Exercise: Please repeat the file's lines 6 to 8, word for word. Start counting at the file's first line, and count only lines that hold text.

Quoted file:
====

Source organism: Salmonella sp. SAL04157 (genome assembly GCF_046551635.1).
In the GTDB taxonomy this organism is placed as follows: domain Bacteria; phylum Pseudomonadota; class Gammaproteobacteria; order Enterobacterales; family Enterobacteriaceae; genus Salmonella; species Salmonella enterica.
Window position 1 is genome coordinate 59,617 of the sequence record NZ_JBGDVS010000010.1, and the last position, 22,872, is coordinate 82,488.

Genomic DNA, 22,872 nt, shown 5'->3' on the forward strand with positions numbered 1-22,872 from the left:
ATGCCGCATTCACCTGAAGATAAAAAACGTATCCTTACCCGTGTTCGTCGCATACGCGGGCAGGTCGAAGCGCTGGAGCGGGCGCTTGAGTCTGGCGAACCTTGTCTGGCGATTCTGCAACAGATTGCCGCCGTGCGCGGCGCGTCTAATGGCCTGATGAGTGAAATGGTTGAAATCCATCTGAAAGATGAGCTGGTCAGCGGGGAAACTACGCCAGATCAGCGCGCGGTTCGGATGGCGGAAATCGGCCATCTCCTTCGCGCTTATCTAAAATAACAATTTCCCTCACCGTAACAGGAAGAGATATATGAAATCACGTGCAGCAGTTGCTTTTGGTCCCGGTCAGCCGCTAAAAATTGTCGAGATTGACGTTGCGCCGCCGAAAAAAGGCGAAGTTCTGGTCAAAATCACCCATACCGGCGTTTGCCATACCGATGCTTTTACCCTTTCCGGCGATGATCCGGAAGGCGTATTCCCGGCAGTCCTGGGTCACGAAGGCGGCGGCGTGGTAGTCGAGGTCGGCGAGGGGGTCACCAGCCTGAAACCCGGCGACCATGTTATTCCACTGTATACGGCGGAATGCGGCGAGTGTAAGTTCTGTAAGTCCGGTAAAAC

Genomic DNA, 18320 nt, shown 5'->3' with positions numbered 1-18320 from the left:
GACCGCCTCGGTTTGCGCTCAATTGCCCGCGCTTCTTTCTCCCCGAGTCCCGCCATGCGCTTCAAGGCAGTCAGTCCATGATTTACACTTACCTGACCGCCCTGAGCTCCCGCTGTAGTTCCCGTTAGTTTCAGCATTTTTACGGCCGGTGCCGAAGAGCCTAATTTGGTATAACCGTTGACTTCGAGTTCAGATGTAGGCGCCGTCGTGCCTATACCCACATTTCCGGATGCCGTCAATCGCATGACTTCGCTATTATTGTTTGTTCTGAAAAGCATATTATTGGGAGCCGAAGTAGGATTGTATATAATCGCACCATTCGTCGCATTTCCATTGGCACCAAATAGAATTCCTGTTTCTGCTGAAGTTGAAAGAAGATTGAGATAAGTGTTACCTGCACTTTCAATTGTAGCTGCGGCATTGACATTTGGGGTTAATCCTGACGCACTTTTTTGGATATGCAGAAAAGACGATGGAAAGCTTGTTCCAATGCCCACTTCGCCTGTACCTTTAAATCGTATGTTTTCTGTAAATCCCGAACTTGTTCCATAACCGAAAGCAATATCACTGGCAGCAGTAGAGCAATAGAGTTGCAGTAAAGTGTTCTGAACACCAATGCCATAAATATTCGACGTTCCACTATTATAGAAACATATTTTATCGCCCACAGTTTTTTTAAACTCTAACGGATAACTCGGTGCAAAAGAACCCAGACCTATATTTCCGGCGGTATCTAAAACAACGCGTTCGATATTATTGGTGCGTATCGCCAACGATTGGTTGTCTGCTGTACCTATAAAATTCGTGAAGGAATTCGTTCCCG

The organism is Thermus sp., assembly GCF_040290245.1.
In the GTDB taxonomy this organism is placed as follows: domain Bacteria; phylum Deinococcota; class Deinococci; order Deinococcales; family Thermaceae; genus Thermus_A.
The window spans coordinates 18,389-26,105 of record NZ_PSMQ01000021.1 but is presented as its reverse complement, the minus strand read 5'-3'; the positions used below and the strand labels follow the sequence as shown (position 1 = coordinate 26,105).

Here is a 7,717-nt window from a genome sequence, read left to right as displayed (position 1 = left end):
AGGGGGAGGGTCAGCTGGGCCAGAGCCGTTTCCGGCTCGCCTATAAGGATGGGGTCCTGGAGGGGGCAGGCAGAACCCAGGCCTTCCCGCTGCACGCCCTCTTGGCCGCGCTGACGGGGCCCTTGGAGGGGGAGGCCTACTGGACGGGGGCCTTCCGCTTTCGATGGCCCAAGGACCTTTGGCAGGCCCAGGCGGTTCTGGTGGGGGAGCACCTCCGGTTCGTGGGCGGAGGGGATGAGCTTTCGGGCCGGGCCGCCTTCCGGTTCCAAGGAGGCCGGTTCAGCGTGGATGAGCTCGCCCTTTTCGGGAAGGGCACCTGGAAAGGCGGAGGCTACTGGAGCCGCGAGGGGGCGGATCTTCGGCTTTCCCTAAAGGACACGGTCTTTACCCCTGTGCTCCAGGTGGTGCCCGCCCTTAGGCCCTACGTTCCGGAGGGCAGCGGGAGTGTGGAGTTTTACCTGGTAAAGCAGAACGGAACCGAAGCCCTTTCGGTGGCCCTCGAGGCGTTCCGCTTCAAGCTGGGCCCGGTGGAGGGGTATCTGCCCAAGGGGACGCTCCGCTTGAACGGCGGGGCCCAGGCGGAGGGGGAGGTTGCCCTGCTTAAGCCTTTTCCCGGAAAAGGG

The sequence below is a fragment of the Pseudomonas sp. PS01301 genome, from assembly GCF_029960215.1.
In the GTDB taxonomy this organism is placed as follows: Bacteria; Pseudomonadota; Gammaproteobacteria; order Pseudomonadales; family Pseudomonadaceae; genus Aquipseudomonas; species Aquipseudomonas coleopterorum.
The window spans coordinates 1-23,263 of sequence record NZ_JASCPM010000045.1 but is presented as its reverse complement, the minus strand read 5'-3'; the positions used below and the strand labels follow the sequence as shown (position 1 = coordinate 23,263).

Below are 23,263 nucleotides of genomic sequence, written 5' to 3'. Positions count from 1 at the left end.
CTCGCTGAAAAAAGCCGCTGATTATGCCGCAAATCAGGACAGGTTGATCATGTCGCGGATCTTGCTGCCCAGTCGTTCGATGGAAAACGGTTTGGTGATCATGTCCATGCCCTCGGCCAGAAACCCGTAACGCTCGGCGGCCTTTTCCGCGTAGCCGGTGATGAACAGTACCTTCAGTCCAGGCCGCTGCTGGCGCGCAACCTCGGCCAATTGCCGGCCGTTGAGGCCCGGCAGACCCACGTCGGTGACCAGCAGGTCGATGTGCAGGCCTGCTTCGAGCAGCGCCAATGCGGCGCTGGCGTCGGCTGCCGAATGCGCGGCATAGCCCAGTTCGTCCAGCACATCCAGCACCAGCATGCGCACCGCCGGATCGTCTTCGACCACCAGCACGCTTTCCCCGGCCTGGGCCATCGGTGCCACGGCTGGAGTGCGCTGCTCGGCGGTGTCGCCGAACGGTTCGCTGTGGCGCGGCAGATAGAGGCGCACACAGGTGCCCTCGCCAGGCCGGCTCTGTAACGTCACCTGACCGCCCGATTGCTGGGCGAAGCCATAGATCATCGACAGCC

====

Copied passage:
Genomic DNA, 18320 nt, shown 5'->3' with positions numbered 1-18320 from the left:
GACCGCCTCGGTTTGCGCTCAATTGCCCGCGCTTCTTTCTCCCCGAGTCCCGCCATGCGCTTCAAGGCAGTCAGTCCATGATTTACACTTACCTGACCGCCCTGAGCTCCCGCTGTAGTTCCCGTTAGTTTCAGCATTTTTACGGCCGGTGCCGAAGAGCCTAATTTGGTATAACCGTTGACTTCGAGTTCAGATGTAGGCGCCGTCGTGCCTATACCCACATTTCCGGATGCCGTCAATCGCATGACTTCGCTATTATTGTTTGTTCTGAAAAGCATATTATTGGGAGCCGAAGTAGGATTGTATATAATCGCACCATTCGTCGCATTTCCATTGGCACCAAATAGAATTCCTGTTTCTGCTGAAGTTGAAAGAAGATTGAGATAAGTGTTACCTGCACTTTCAATTGTAGCTGCGGCATTGACATTTGGGGTTAATCCTGACGCACTTTTTTGGATATGCAGAAAAGACGATGGAAAGCTTGTTCCAATGCCCACTTCGCCTGTACCTTTAAATCGTATGTTTTCTGTAAATCCCGAACTTGTTCCATAACCGAAAGCAATATCACTGGCAGCAGTAGAGCAATAGAGTTGCAGTAAAGTGTTCTGAACACCAATGCCATAAATATTCGACGTTCCACTATTATAGAAACATATTTTATCGCCCACAGTTTTTTTAAACTCTAACGGATAACTCGGTGCAAAAGAACCCAGACCTATATTTCCGGCGGTATCTAAAACAACGCGTTCGATATTATTGGTGCGTATCGCCAACGATTGGTTGTCTGCTGTACCTATAAAATTCGTGAAGGAATTCGTTCCCG

The organism is Thermus sp., assembly GCF_040290245.1.